When we did up our first family home we did a few eco-friendly things such as linking our solar panels to our heating, sourcing some reclaimed materials and repurposing some of the items already in the house. There is definitely a lot more we could have done and we become more inspired by green living as time goes on. Here are some ideas of green home improvements that are eco-friendly:
We were very lucky to move into a home which already had solar panels owned outright. By buying the property the contract was legally transferred to us. Not only do we generate electricity to use in our own home from this renewable source, but any excess is sent to the grid for which they send us a cheque every three months. Nice! We also linked it to our hot water system so some of our hot water is heated by the solar panels before the boiler has to kick in. Solar panels reduce the amount of non-renewable energy sources we have to use.
Switch to a renewable energy supplier
Not technically a home improvement, but whilst we’re on the topic of energy and being green it’s worth a mention. Earlier this year we switched to a 100% renewable energy supplier that is actually cheaper than the Big Six saving us an estimated £240 per year and we feel less guilty using so much energy knowing they are using sourcing from renewable sources. The company we switched to is Bulb and you can get £50 credit if you sign up here: https://bulb.co.uk/refer/benjamins1007
Double or triple glazed windows
Good quality and properly fitted double or triple glazed windows are a great investment to the home. These will stop heat escaping from the home and help to keep the warmth inside. Two of our windows are very old and definitely need replacing. I can feel draughts coming through them and street noise is not blocked out at all – two signs of an ill fitted window. It’s on my to-do list and I know it will be a costly job, but luckily there are plenty of retailers with discounted windows for sale so I hope to complete this in the next couple of years. It will definitely be worth it to save on heating bills and stop unnecessarily wasting energy.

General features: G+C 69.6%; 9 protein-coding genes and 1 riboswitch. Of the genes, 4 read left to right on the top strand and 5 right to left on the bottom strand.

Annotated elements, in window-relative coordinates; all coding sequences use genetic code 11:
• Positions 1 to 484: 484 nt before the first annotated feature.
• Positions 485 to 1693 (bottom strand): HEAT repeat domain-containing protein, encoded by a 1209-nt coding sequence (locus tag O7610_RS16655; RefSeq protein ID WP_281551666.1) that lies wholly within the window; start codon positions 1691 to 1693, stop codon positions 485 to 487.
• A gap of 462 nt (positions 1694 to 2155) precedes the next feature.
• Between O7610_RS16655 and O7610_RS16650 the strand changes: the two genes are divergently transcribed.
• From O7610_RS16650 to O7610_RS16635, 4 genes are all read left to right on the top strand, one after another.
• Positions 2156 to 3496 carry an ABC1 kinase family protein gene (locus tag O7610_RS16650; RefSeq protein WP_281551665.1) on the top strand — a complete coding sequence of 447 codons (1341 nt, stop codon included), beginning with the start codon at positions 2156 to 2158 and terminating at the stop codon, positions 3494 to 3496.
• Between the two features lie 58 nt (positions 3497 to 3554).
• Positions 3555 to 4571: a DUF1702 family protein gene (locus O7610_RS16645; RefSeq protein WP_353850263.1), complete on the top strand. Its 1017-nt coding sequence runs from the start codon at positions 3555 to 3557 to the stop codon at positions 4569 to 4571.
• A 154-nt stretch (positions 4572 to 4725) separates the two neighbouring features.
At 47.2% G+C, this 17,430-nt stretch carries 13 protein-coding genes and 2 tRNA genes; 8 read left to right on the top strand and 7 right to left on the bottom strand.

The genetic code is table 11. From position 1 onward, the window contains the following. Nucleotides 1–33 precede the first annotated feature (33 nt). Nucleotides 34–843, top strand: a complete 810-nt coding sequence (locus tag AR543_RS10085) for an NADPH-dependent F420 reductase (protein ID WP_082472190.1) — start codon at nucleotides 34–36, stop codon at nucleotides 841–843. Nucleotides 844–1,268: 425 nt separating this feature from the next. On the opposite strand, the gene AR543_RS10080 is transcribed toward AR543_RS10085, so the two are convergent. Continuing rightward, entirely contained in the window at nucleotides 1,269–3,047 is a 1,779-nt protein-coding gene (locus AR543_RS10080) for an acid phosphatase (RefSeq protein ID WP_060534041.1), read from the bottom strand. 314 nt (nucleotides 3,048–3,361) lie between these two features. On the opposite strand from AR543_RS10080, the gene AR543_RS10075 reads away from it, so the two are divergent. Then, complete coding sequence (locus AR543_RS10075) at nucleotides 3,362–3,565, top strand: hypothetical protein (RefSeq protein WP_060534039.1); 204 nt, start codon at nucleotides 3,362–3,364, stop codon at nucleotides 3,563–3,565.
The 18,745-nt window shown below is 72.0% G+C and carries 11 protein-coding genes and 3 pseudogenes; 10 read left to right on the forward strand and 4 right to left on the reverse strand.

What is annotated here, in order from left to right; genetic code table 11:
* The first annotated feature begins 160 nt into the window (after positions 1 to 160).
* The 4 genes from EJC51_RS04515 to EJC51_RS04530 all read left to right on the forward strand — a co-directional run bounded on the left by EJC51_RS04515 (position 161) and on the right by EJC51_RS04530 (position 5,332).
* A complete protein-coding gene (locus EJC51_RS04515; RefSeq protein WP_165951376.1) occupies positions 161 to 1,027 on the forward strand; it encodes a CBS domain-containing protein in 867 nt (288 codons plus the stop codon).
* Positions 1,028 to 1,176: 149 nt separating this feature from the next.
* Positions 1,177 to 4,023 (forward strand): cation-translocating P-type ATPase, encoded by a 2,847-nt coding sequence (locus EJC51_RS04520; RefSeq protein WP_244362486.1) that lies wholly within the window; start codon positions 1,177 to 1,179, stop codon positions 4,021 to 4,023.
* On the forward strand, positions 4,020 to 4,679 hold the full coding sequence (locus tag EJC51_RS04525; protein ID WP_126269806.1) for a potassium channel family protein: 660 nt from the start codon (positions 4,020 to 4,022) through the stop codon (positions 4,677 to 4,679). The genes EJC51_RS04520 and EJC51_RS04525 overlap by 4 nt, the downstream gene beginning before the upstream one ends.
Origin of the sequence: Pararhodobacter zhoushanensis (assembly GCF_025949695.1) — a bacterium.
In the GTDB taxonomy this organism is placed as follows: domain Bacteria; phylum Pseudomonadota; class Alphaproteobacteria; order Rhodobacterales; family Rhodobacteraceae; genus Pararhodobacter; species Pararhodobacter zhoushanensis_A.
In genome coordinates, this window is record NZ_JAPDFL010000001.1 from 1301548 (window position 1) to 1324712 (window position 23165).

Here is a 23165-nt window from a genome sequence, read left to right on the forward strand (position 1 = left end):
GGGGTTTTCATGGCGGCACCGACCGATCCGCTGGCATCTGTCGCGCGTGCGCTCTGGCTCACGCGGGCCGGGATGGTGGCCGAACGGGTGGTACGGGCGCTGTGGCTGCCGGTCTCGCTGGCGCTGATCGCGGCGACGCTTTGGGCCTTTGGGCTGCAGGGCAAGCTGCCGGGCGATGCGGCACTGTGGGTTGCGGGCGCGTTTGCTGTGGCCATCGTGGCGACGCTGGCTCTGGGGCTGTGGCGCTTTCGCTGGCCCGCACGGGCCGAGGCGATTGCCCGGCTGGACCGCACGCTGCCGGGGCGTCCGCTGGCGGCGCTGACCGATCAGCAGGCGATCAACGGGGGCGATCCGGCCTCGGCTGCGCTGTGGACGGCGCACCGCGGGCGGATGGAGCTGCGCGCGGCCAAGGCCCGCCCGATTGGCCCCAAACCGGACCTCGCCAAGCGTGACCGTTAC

Reclaimed wood flooring
It’s possible to purchase reclaimed wood flooring instead of buying new. It will have an aged authentic charm that freshly cut wood just doesn’t have. There are sites online that sell reclaimed flooring from places such as American barns, French chateaus and Victorian factories. It’s even possible to have reclaimed wood flooring that is made from old cupboard doors and cabinets. Sadly we chose our oak effect laminate flooring in B&Q, but we did ensure they were responsibly sourced, FSC approved timber.
Check your insulation
Having proper insulation within your walls and roof will ensure your home stays warm and does not lose heat in the colder months. There are often government grants and schemes to provide poorly insulated houses with more up to date and effective insulation solutions. It’s worth checking for current schemes as you may qualify for funding to insulate your home.
Use non-toxic paints
Painting your home is one of the easiest and often least expensive home improvements, but have you considered the number of toxins in regular wall paint? There are numerous and they can be damaging for short and long term health. Nowadays it’s possible to buy more natural paints that do not contain VOCs (Volatile Organic Compounds) that leach out into the air and then into our lungs. These toxic emissions can cause headaches, dizziness, memory loss and more. It may take a little more searching than your average DIY store to find these Earth friendly paints, but it will be worth it for your health and the planet’s.
One thing on our never-ending list of home improvements is decking. My husband Ben built a wonderful roofed veranda in our garden, but it’s totally ruined by the old and outdated patio that lies under it. We really want to add decking to create a beautiful outdoor seating space that’s aesthetically pleasing too. Ben loves working with reclaimed wood and has considered using pallets to create a unique outdoor deck, but I’ve been researching composite decking which looks like a great solution. It’s created from recycled wood and plastic as well as many companies claiming it is much more durable than regular wood decking and doesn’t rot.
There are numerous ways you can begin to improve your home whilst keeping it eco-friendly too. We have ticked several of these off our list and still have a few to go which I hope we can cross off in the next couple of years.
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